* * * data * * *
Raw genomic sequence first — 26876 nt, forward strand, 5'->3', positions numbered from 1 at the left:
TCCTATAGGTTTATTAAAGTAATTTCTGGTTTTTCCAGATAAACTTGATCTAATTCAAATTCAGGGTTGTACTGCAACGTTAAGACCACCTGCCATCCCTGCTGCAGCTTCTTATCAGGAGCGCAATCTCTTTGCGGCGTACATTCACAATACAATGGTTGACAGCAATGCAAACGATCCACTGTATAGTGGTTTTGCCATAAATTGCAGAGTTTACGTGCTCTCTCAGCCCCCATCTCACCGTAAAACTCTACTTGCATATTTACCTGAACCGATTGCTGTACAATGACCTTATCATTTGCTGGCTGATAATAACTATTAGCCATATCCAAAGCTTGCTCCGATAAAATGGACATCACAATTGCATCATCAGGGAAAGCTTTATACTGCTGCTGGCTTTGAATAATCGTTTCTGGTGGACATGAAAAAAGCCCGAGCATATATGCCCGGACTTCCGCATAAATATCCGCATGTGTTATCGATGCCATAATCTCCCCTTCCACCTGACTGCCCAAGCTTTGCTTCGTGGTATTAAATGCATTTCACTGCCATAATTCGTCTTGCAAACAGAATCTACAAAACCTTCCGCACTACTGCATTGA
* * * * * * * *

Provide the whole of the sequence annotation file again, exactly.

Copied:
Raw genomic sequence first — 26876 nt, forward strand, 5'->3', positions numbered from 1 at the left:
TCCTATAGGTTTATTAAAGTAATTTCTGGTTTTTCCAGATAAACTTGATCTAATTCAAATTCAGGGTTGTACTGCAACGTTAAGACCACCTGCCATCCCTGCTGCAGCTTCTTATCAGGAGCGCAATCTCTTTGCGGCGTACATTCACAATACAATGGTTGACAGCAATGCAAACGATCCACTGTATAGTGGTTTTGCCATAAATTGCAGAGTTTACGTGCTCTCTCAGCCCCCATCTCACCGTAAAACTCTACTTGCATATTTACCTGAACCGATTGCTGTACAATGACCTTATCATTTGCTGGCTGATAATAACTATTAGCCATATCCAAAGCTTGCTCCGATAAAATGGACATCACAATTGCATCATCAGGGAAAGCTTTATACTGCTGCTGGCTTTGAATAATCGTTTCTGGTGGACATGAAAAAAGCCCGAGCATATATGCCCGGACTTCCGCATAAATATCCGCATGTGTTATCGATGCCATAATCTCCCCTTCCACCTGACTGCCCAAGCTTTGCTTCGTGGTATTAAATGCATTTCACTGCCATAATTCGTCTTGCAAACAGAATCTACAAAACCTTCCGCACTACTGCATTGA